Production: 3860 cases

ABV: 12.4%

TA: 5.96 g/L

pH: 3.54

VA: 0.71 g/L

DCO2: 650ppm

Total SO2: 45ppm

RS: 0.47 g/L

Turbidity at bottling: 18 NTU

Rosato — Back to the top

We are obsessed with all things Italian: pasta, disco, cars, and wine. We jumped at the opportunity to work with two iconic organically grown Italian varieties, Sangiovese and Montepulciano. Both Sangiovese and Montepulciano are big grapes and we are all about restraint and nuance. This is why we decided to vinify them as a rosato (the Italian term for rosé). Our 2019 Rosato is one of the most special – and surprising wines we’ve made to date. It is a rich, softly textured wine that drinks more like fine white wine than your typical pale pink, feather-light rosé. This wine has a deep strawberry color and an appealing heft – perfect for that moment when you transition from the pool to the dinner table for a candlelit, al fresco meal. The 2019 Rosato has a delicate nose and subtle notes of wet stones, brioche, tangerine, and yellow nectarine. The palate shows red plum, yellow nectarine, quince, and silky round tones, and has a long finish that gives a slight pucker and leaves you thirsty for another sip. This wine is going to be lovely to drink anytime of year. As they say in our favorite country in the world: Buon vino fa buon sangue! Good wine makes good cheer!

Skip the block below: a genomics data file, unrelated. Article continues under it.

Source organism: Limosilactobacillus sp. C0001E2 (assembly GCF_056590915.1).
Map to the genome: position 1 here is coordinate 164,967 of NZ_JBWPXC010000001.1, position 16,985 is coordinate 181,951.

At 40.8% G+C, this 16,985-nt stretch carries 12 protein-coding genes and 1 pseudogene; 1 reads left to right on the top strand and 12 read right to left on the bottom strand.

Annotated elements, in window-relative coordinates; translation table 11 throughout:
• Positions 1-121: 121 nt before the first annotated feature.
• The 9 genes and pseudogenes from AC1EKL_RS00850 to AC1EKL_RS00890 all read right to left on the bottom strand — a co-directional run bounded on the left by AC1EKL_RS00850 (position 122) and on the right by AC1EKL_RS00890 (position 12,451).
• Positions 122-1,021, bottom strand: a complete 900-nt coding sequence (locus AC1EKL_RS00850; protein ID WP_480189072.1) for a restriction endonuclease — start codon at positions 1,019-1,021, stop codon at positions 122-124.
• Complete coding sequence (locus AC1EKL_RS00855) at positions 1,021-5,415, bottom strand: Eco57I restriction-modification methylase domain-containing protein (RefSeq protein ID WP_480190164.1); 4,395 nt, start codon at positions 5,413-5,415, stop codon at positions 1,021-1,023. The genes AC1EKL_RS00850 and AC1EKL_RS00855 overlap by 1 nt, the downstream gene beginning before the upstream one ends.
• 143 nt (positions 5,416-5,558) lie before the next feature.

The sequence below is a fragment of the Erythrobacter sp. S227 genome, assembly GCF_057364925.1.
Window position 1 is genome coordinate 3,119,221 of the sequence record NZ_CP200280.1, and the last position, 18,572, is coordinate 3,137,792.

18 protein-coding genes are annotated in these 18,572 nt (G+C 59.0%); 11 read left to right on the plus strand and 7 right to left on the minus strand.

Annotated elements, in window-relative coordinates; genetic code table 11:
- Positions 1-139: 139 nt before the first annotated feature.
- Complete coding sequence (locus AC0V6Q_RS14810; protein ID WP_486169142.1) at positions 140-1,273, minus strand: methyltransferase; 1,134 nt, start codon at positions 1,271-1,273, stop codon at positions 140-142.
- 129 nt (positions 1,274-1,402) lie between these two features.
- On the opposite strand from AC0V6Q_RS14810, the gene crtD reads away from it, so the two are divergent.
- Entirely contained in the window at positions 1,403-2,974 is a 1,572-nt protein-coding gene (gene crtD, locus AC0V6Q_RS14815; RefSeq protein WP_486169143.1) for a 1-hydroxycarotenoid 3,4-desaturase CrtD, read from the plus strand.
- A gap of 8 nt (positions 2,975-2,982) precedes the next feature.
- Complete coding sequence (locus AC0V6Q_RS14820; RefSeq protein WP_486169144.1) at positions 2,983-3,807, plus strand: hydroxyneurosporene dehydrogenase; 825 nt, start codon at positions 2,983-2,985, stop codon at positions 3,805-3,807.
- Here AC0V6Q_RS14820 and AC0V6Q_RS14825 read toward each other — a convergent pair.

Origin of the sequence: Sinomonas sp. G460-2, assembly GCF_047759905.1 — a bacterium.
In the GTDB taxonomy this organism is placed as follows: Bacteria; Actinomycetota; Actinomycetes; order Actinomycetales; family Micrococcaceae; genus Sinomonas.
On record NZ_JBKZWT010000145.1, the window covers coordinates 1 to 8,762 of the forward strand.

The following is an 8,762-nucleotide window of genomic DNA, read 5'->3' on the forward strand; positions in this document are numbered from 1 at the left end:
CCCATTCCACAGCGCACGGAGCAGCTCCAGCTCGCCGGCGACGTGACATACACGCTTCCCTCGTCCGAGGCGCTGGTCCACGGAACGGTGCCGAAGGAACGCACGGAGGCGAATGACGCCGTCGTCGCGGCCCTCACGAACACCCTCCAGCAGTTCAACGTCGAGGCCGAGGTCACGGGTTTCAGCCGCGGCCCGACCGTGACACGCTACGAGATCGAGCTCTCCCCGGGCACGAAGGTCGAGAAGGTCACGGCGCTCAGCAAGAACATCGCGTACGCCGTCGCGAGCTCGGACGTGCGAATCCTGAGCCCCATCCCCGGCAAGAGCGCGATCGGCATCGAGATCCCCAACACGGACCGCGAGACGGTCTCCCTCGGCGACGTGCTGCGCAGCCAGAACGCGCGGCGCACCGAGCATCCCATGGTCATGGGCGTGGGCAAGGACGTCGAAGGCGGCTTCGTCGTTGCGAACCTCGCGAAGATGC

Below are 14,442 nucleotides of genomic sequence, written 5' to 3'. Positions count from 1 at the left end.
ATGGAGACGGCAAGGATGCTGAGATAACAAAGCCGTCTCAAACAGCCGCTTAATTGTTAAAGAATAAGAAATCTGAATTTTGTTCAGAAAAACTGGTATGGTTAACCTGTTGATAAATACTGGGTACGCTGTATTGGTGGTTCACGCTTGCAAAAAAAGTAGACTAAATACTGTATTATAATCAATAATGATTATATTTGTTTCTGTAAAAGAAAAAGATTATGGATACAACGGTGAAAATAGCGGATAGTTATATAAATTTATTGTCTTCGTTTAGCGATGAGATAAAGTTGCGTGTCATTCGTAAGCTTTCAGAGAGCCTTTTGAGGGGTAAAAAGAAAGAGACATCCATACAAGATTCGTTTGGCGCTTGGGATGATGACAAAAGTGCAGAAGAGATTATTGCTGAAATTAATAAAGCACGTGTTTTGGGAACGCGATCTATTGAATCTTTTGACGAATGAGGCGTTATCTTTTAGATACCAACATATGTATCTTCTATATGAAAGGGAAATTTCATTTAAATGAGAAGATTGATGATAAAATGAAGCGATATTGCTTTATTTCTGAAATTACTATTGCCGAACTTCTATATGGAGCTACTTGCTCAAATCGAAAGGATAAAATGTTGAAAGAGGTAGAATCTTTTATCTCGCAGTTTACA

Varieties: Sangiovese and Montepulciano Blend


Venturi Vineyards Sangiovese: 40% certified organic

Fox Hill Sangiovese: 30% organic

Fox Hill Montepulciano: 30% organic

Larry Venturi’s vineyard is in Calpella, north of Ukiah, and these vines are just to the east of HWY 101. Fox Hill vineyard is on the east side of the Ukiah Valley on the hills above River Road.

Winemaking: This is our first time working with Sangiovese and Montepulciano. Both varieties are quite particular. Sangiovese sets a very heavy crop that is variable. This is difficult for fine winemaking – the window for ripeness is narrow, and underripe fruit adds a hardness to the wine whereas overripe fruit contributes too much richness and weight. We were able to pick at the perfect moment of ripeness, and the resulting wine is suave without being heavy.

Each of the vineyard blocks were harvested and vinified separately. When we received the fruit, we treaded each of the bins and they were added to the press shortly thereafter. After settling overnight at ambient temperature, each lot was racked with light lees to a stainless steel tank. Each lot was kept in the tank until native fermentation started. A small 10ppm dose of sulfur was added and the tanks were racked to their fermentation and aging vessels, which were a mixture of concrete eggs and large format barrels (500-600L). The wines were topped up at the end of fermentation and aged until winter. The wines underwent native malolactic fermentation. In December, we racked all of the wines dirty to blend and then back to their vessels. In February, we clean racked and returned to all vessels. As is usually the case, the concrete egg still had lots of suspended lees, so in March we swapped the wines in the egg to oak and vice versa. By April when we racked and adjusted sulfur for bottling we ended up with an incredibly clear wine. There was no need for fining or filtration. The limpidity of this wine will allow it to age well.